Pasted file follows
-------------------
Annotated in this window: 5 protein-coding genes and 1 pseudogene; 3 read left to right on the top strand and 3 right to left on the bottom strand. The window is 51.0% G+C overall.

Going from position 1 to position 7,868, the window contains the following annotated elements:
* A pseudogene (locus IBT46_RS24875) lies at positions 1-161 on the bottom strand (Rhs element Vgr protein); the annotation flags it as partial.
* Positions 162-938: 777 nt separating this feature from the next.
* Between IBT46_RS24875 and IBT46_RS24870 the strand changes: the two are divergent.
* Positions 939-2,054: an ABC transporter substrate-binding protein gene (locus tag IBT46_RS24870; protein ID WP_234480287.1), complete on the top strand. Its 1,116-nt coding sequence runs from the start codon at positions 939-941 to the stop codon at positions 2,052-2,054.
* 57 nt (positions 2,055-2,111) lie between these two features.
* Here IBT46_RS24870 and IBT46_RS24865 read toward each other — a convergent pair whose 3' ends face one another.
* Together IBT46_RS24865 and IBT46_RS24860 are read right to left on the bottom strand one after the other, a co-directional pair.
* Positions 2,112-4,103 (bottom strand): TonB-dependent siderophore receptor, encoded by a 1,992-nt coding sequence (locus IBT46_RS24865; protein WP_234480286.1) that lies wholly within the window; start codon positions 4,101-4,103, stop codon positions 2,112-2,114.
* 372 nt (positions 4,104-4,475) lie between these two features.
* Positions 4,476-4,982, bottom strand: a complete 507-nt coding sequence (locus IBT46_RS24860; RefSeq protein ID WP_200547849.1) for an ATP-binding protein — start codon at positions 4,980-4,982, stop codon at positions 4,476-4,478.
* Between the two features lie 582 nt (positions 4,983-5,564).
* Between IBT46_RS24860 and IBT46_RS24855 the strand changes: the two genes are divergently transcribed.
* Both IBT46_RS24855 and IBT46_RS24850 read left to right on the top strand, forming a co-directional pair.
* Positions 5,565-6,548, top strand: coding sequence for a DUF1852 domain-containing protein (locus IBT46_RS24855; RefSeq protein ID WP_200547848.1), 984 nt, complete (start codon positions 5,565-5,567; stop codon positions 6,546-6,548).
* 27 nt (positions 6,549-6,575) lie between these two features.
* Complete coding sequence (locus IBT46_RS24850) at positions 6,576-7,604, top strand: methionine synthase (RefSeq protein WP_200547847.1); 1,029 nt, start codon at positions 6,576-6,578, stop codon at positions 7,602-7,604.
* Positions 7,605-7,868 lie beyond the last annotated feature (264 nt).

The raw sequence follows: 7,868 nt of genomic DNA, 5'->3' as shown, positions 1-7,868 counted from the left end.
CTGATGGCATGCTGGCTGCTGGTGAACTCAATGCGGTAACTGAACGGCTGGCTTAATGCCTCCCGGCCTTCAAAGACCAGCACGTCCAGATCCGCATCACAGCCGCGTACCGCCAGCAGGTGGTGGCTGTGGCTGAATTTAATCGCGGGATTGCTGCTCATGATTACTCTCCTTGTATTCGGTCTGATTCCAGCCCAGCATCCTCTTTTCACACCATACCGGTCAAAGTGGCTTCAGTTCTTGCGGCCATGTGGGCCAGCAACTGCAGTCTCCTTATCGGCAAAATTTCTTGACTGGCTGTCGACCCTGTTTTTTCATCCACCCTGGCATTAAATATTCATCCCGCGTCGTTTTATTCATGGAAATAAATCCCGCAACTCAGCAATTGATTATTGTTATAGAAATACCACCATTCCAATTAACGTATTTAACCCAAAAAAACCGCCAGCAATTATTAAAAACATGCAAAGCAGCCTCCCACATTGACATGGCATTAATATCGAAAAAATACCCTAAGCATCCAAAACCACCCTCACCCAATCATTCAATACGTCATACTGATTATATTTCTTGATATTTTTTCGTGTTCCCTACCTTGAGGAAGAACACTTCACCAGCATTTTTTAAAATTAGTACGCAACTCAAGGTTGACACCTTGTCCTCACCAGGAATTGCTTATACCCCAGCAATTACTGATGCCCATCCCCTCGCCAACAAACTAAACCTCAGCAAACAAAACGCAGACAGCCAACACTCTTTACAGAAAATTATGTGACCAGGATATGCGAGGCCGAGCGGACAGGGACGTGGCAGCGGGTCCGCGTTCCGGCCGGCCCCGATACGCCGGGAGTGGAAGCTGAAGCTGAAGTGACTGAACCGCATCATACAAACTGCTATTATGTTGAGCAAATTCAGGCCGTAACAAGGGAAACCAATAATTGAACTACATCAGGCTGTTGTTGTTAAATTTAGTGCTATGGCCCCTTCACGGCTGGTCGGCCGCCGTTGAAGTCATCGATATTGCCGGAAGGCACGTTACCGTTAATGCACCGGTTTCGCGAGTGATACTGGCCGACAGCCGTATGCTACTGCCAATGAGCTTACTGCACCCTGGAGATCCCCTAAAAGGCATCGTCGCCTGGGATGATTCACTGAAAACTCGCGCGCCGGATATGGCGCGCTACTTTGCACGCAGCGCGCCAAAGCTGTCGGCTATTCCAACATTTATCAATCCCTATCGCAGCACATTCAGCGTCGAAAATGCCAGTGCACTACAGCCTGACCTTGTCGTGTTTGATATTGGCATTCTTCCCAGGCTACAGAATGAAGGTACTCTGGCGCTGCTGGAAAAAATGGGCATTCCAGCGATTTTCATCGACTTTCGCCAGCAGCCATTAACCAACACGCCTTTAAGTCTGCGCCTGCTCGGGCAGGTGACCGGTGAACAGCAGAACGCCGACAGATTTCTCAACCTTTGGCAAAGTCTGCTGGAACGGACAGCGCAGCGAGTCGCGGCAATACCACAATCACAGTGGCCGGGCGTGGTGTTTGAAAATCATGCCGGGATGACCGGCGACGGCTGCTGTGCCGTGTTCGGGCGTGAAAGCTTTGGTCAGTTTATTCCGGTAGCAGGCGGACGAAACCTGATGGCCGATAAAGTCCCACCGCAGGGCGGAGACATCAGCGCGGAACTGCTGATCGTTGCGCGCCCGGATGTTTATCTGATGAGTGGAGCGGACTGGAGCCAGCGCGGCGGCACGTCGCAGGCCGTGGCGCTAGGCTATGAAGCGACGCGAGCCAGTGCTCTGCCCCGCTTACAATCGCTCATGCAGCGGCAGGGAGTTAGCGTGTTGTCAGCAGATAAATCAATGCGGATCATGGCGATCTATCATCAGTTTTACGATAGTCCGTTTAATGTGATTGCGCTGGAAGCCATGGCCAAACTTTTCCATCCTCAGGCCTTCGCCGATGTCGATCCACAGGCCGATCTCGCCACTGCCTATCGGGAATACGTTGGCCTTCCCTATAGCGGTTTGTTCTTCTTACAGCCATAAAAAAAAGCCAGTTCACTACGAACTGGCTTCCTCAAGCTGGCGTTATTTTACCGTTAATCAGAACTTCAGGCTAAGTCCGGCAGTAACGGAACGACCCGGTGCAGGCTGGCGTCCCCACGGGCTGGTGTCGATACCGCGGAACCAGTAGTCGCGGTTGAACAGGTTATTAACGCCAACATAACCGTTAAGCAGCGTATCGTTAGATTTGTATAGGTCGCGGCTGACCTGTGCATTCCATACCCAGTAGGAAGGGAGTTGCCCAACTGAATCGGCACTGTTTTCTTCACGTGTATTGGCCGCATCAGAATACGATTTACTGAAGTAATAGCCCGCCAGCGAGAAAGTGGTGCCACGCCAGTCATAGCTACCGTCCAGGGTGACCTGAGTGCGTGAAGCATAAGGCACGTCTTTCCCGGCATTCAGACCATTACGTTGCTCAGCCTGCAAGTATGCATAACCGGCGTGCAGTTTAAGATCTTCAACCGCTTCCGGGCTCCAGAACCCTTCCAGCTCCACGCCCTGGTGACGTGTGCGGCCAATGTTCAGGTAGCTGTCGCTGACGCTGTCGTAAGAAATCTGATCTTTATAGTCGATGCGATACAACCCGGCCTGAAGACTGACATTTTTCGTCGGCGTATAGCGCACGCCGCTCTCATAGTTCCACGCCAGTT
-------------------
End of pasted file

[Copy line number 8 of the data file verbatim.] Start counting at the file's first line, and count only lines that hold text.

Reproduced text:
* Here IBT46_RS24870 and IBT46_RS24865 read toward each other — a convergent pair whose 3' ends face one another.